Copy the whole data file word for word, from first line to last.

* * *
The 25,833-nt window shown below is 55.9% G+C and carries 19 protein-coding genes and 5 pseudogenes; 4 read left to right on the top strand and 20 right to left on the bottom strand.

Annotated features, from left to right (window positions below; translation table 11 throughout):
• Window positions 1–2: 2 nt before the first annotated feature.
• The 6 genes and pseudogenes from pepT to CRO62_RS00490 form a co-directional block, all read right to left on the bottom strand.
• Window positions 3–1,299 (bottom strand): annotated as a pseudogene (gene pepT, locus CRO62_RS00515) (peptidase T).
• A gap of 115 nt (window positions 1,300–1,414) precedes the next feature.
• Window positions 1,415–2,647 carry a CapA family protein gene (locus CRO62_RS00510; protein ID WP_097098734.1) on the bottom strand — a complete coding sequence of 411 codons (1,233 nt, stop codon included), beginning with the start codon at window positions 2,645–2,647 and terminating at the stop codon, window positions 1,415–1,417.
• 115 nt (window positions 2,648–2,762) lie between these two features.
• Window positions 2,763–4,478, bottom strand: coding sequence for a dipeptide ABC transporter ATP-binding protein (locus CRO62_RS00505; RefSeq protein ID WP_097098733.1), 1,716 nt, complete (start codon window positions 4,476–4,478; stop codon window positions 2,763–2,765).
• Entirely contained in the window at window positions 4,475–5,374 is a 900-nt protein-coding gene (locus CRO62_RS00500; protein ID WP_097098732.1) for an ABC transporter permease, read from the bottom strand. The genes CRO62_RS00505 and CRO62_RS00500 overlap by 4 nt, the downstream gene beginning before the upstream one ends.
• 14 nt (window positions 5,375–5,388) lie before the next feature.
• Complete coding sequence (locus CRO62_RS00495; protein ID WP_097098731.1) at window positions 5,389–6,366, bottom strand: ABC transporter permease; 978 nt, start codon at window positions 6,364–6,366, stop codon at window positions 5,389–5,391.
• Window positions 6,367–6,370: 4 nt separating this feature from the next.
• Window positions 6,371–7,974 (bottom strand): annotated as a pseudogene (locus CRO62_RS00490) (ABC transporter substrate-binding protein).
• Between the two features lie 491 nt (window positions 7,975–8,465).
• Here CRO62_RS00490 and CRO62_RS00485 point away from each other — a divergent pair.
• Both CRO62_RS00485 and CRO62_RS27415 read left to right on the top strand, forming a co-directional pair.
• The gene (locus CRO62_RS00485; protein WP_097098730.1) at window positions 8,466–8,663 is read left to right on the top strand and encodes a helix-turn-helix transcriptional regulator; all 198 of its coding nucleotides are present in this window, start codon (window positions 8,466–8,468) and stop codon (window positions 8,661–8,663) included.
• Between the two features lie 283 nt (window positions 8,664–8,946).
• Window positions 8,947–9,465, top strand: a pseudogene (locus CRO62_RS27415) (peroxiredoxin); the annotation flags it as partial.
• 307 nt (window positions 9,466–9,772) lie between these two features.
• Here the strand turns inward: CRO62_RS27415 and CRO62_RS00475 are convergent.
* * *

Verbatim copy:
The 25,833-nt window shown below is 55.9% G+C and carries 19 protein-coding genes and 5 pseudogenes; 4 read left to right on the top strand and 20 right to left on the bottom strand.

Annotated features, from left to right (window positions below; translation table 11 throughout):
• Window positions 1–2: 2 nt before the first annotated feature.
• The 6 genes and pseudogenes from pepT to CRO62_RS00490 form a co-directional block, all read right to left on the bottom strand.
• Window positions 3–1,299 (bottom strand): annotated as a pseudogene (gene pepT, locus CRO62_RS00515) (peptidase T).
• A gap of 115 nt (window positions 1,300–1,414) precedes the next feature.
• Window positions 1,415–2,647 carry a CapA family protein gene (locus CRO62_RS00510; protein ID WP_097098734.1) on the bottom strand — a complete coding sequence of 411 codons (1,233 nt, stop codon included), beginning with the start codon at window positions 2,645–2,647 and terminating at the stop codon, window positions 1,415–1,417.
• 115 nt (window positions 2,648–2,762) lie between these two features.
• Window positions 2,763–4,478, bottom strand: coding sequence for a dipeptide ABC transporter ATP-binding protein (locus CRO62_RS00505; RefSeq protein ID WP_097098733.1), 1,716 nt, complete (start codon window positions 4,476–4,478; stop codon window positions 2,763–2,765).
• Entirely contained in the window at window positions 4,475–5,374 is a 900-nt protein-coding gene (locus CRO62_RS00500; protein ID WP_097098732.1) for an ABC transporter permease, read from the bottom strand. The genes CRO62_RS00505 and CRO62_RS00500 overlap by 4 nt, the downstream gene beginning before the upstream one ends.
• 14 nt (window positions 5,375–5,388) lie before the next feature.
• Complete coding sequence (locus CRO62_RS00495; protein ID WP_097098731.1) at window positions 5,389–6,366, bottom strand: ABC transporter permease; 978 nt, start codon at window positions 6,364–6,366, stop codon at window positions 5,389–5,391.
• Window positions 6,367–6,370: 4 nt separating this feature from the next.
• Window positions 6,371–7,974 (bottom strand): annotated as a pseudogene (locus CRO62_RS00490) (ABC transporter substrate-binding protein).
• Between the two features lie 491 nt (window positions 7,975–8,465).
• Here CRO62_RS00490 and CRO62_RS00485 point away from each other — a divergent pair.
• Both CRO62_RS00485 and CRO62_RS27415 read left to right on the top strand, forming a co-directional pair.
• The gene (locus CRO62_RS00485; protein WP_097098730.1) at window positions 8,466–8,663 is read left to right on the top strand and encodes a helix-turn-helix transcriptional regulator; all 198 of its coding nucleotides are present in this window, start codon (window positions 8,466–8,468) and stop codon (window positions 8,661–8,663) included.
• Between the two features lie 283 nt (window positions 8,664–8,946).
• Window positions 8,947–9,465, top strand: a pseudogene (locus CRO62_RS27415) (peroxiredoxin); the annotation flags it as partial.
• 307 nt (window positions 9,466–9,772) lie between these two features.
• Here the strand turns inward: CRO62_RS27415 and CRO62_RS00475 are convergent.